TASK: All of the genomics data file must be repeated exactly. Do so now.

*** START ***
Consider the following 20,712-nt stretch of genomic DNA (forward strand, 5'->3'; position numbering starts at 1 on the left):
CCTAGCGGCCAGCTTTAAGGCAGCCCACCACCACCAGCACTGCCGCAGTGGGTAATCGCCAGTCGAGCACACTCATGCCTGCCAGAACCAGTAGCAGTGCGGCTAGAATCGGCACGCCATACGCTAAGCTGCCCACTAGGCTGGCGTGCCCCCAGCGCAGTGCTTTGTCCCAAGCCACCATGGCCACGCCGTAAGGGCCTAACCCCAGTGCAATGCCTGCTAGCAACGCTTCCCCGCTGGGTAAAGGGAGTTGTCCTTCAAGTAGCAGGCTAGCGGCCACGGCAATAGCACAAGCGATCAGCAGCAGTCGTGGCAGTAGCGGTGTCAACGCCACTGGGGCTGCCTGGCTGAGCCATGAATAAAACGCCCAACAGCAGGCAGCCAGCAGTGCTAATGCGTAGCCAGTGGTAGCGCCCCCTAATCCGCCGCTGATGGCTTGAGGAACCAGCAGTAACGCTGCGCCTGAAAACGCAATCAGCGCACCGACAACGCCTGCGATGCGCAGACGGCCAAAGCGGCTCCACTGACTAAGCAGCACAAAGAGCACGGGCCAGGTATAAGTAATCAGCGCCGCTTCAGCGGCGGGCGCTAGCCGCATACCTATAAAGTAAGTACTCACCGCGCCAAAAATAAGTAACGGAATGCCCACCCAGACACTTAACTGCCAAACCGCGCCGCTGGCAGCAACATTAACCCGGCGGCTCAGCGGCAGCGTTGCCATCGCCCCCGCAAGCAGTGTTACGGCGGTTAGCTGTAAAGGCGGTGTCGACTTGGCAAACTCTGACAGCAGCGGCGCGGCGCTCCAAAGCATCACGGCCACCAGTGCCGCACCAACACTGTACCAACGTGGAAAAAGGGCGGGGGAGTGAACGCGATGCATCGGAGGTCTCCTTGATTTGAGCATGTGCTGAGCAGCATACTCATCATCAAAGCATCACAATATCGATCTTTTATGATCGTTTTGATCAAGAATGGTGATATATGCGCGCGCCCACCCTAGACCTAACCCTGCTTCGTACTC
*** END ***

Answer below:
Consider the following 20,712-nt stretch of genomic DNA (forward strand, 5'->3'; position numbering starts at 1 on the left):
CCTAGCGGCCAGCTTTAAGGCAGCCCACCACCACCAGCACTGCCGCAGTGGGTAATCGCCAGTCGAGCACACTCATGCCTGCCAGAACCAGTAGCAGTGCGGCTAGAATCGGCACGCCATACGCTAAGCTGCCCACTAGGCTGGCGTGCCCCCAGCGCAGTGCTTTGTCCCAAGCCACCATGGCCACGCCGTAAGGGCCTAACCCCAGTGCAATGCCTGCTAGCAACGCTTCCCCGCTGGGTAAAGGGAGTTGTCCTTCAAGTAGCAGGCTAGCGGCCACGGCAATAGCACAAGCGATCAGCAGCAGTCGTGGCAGTAGCGGTGTCAACGCCACTGGGGCTGCCTGGCTGAGCCATGAATAAAACGCCCAACAGCAGGCAGCCAGCAGTGCTAATGCGTAGCCAGTGGTAGCGCCCCCTAATCCGCCGCTGATGGCTTGAGGAACCAGCAGTAACGCTGCGCCTGAAAACGCAATCAGCGCACCGACAACGCCTGCGATGCGCAGACGGCCAAAGCGGCTCCACTGACTAAGCAGCACAAAGAGCACGGGCCAGGTATAAGTAATCAGCGCCGCTTCAGCGGCGGGCGCTAGCCGCATACCTATAAAGTAAGTACTCACCGCGCCAAAAATAAGTAACGGAATGCCCACCCAGACACTTAACTGCCAAACCGCGCCGCTGGCAGCAACATTAACCCGGCGGCTCAGCGGCAGCGTTGCCATCGCCCCCGCAAGCAGTGTTACGGCGGTTAGCTGTAAAGGCGGTGTCGACTTGGCAAACTCTGACAGCAGCGGCGCGGCGCTCCAAAGCATCACGGCCACCAGTGCCGCACCAACACTGTACCAACGTGGAAAAAGGGCGGGGGAGTGAACGCGATGCATCGGAGGTCTCCTTGATTTGAGCATGTGCTGAGCAGCATACTCATCATCAAAGCATCACAATATCGATCTTTTATGATCGTTTTGATCAAGAATGGTGATATATGCGCGCGCCCACCCTAGACCTAACCCTGCTTCGTACTC